Kripke, K., Opuni, M., Schnure, M., et al. PLOS ONE (July 2016), 11(7): e0156909, doi:10.1371/journal.pone.0156909.
The United States Agency for International Development and the Bill & Melinda Gates Foundation supported scale-up of the DMPPT 2.0, an Excel-based voluntary medical male circumcision (VMMC) tool that calculates HIV infections prevented, cost, and scale-up cost-effectiveness. This study described the tool's use for age-specific strategies in Malawi, South Africa, Swaziland, South Africa, and Tanzania. Findings indicated that the lowest number of circumcisions required per HIV infection prevented would be achieved by circumcising 20–34-year-olds in Malawi, South Africa, Tanzania, and Uganda, and 15–34-year-olds in Swaziland. In hypothetical 80 percent VMMC coverage scenarios, the largest number of HIV infections prevented in the short term would be among 20–29-year-olds in Swaziland, and among 20–34-year-olds in Malawi, South Africa, Tanzania, and Uganda. Fifteen-year projections showed that targeting 10–19-year-olds in Uganda, 15–24-year-olds in Malawi and South Africa, 10–24-year-olds in Tanzania, and 15–29-year-olds in Swaziland result in the greatest reductions in new HIV infections. Policymakers can use the DMPPT 2.0 tool to establish VMMC priorities and plan effective strategies. Policymakers should also not underestimate the impact of VMMC among boys aged 10–14, the authors said; these represent the greatest number of infections prevented over the long term. Since most men contract HIV at younger ages, targeting older men is not an effective prevention strategy.
Reif, L.K., Rivera, V., Louis, B., et al. AIDS Patient Care and STDs, 30(8):371–378, doi: 10.1089/apc.2016.0102.
This study examined a community-based campaign on HIV, sexually transmitted infections, tuberculosis, and pregnancy testing implemented by the Haitian Group for the Study of Kaposi's Sarcoma and Opportunistic Infections and targeting 10–24-year-olds in slum areas of Port-au-Prince, Haiti. Trained community health workers (CHWs) conducted community sensitization and then recruited 3,425 youth and adolescents from schools and other venues, and escorted or referred them to an unmarked community-based counseling and testing center. CHWs provided counseling and testing services and physically escorted individuals who tested HIV-positive (2.65%) to an HIV clinic for further testing on the same day. Results showed that 98 percent of participants accepted an HIV test; of these, 76 percent were female, with a median age of 19 years. Among the 89 individuals who tested HIV-positive, the majority were between 20 and 24 years old and 73 percent were female. All were enrolled in HIV services; 24 of those eligible began same-day HIV treatment, and 12 began treatment a median of 13 days post-diagnosis. Community-based targeting of youth and adolescents in slum areas can effectively identify HIV-positive individuals and enroll them in care. This campaign reported HIV prevalence six times higher than the nationally expected adolescent prevalence rate. Providing opt-out community-based HIV testing that is packaged with other health screens may reduce stigmatization and increase the acceptability of testing among adolescents.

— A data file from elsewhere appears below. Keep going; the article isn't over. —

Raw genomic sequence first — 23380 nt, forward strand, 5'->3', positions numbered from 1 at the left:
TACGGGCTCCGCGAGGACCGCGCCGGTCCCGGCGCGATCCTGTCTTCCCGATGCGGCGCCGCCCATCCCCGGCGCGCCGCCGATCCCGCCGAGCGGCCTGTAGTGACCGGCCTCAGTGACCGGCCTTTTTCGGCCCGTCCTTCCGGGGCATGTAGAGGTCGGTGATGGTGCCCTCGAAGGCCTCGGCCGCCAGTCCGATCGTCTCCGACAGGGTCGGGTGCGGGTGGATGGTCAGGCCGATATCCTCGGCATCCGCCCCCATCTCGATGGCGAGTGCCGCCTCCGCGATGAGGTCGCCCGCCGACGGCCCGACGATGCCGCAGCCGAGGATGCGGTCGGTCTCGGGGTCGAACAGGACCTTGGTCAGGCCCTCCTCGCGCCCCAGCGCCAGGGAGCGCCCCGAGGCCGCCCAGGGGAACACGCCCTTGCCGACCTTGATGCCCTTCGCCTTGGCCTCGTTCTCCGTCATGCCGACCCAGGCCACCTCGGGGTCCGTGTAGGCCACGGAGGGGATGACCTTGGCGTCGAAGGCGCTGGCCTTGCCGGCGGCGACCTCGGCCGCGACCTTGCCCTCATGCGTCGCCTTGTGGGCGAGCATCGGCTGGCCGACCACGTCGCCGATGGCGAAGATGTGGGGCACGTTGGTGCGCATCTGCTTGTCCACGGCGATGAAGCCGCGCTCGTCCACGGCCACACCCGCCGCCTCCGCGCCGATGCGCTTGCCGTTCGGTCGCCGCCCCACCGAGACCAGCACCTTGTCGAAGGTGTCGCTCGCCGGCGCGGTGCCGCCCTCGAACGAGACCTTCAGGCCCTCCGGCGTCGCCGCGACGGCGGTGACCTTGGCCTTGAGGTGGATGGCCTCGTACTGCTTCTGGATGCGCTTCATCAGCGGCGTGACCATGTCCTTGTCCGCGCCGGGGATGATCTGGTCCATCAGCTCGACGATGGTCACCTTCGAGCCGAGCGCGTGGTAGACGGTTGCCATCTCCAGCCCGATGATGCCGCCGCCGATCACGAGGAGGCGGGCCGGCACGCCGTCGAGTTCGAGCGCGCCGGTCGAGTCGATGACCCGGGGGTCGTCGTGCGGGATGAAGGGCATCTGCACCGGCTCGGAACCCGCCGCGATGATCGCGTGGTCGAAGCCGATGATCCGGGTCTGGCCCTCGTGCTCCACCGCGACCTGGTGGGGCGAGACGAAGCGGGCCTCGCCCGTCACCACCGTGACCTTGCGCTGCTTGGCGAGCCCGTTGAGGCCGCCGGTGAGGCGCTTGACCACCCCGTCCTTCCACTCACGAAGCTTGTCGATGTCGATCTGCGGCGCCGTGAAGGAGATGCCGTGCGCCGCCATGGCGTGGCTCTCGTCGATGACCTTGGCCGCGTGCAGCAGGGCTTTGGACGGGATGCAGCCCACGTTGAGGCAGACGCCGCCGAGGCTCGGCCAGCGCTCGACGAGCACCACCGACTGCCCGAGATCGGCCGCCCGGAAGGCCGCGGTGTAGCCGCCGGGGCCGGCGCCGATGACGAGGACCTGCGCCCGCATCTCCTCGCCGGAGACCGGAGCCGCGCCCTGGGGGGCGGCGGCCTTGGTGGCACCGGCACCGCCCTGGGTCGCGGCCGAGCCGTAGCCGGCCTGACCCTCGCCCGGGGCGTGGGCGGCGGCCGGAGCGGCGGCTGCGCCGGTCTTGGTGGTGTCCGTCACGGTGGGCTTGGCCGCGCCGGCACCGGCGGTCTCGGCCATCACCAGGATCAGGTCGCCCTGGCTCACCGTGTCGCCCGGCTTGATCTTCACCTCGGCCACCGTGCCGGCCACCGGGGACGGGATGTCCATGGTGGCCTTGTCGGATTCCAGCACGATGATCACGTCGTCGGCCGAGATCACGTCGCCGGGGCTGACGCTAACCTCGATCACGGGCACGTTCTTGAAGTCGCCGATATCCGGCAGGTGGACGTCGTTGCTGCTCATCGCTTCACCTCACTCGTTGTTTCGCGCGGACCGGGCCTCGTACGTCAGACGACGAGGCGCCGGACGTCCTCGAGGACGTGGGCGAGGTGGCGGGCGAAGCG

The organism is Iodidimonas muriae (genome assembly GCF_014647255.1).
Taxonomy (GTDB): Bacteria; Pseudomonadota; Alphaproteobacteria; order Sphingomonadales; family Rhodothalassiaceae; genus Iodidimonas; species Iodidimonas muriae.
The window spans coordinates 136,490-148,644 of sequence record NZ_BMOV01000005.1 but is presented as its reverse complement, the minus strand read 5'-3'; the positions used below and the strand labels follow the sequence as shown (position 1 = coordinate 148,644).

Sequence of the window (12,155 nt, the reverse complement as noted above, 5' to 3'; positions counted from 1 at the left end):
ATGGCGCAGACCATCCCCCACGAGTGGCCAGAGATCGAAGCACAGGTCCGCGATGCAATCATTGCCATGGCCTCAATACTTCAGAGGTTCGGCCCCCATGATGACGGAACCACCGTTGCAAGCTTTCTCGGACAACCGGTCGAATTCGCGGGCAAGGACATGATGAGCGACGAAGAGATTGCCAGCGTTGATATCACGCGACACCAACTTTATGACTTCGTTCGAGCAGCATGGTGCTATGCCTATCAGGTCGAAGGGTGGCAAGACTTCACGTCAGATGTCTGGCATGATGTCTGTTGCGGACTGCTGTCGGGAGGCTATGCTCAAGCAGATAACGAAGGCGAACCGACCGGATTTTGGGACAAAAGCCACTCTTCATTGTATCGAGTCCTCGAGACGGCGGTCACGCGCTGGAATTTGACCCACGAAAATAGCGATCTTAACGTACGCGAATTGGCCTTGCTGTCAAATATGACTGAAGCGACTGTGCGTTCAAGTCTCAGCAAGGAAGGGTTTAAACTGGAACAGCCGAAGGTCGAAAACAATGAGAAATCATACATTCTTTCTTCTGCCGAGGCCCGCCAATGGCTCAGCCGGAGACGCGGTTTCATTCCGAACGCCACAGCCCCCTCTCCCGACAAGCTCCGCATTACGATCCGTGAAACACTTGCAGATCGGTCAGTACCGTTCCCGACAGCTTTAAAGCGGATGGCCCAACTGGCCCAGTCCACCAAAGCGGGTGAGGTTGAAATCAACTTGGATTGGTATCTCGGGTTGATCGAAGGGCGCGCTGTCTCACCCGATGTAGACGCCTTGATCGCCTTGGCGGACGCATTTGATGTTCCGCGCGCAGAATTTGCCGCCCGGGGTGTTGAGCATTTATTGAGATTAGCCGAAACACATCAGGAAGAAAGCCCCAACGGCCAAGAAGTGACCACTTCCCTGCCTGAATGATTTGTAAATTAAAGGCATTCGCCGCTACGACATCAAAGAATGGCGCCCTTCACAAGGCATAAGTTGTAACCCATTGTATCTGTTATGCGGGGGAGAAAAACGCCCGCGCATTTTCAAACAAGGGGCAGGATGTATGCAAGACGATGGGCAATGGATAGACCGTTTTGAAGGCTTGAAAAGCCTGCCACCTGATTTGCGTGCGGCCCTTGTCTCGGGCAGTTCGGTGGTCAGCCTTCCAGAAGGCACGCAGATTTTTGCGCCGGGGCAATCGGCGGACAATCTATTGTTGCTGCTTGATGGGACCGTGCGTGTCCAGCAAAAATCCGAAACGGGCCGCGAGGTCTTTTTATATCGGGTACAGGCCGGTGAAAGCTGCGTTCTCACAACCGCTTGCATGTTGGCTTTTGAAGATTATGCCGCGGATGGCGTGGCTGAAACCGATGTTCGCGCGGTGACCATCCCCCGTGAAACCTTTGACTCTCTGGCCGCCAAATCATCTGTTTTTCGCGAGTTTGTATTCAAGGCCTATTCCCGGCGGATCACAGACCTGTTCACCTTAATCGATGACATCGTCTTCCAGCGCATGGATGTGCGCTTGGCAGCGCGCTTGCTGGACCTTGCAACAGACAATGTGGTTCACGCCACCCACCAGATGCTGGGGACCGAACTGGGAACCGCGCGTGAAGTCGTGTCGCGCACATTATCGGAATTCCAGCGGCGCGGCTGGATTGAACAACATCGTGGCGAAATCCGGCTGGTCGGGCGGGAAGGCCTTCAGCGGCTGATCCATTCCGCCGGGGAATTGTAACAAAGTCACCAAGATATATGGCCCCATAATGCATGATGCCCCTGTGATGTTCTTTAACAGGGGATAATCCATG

Joint United Nations Programme on HIV/AIDS (UNAIDS) (July 2016).
This report summarizes challenges and next steps for ending the HIV epidemic by 2030. Progress toward this goal is off track. Despite significant progress in access to antiretrovirals, expanded services for prevention of mother-to-child transmission, and diminished HIV incidence among children, prevention of new adult infections has stagnated. This jeopardizes the UNAIDS goal of fewer than 500,000 new infections by 2020. Closing the "prevention gap" will require continued scale-up of the 90-90-90 goals along with an intensified commitment to combination prevention—specifically, five "pillars" of primary prevention, implemented through a combination, "people-centered" approach to reach those most at risk:
- Comprehensive combination prevention (through education, empowerment, and access to services) for young and adolescent women and their partners
- Evidence-informed, rights-based prevention for key populations
- Strengthened national condom programs
- Voluntary medical male circumcision as part of wider sexual and reproductive health services for boys and men
- Pre-exposure prophylaxis for populations at higher risk of HIV.
The report then summarizes challenges to prevention and opportunities for accelerating progress through eight prevention intervention categories, giving country-specific indicators for each category (structural changes, condoms, voluntary medical male circumcision, harm reduction, viral suppression, pre-exposure prophylaxis, social and behavior change communication and demand creation, and eliminating new infections among children). Finally, it summarizes global and regional progress toward 90-90-90 goals; provides incidence and prevalence findings among various populations; and describes challenges and opportunities for prevention for each region.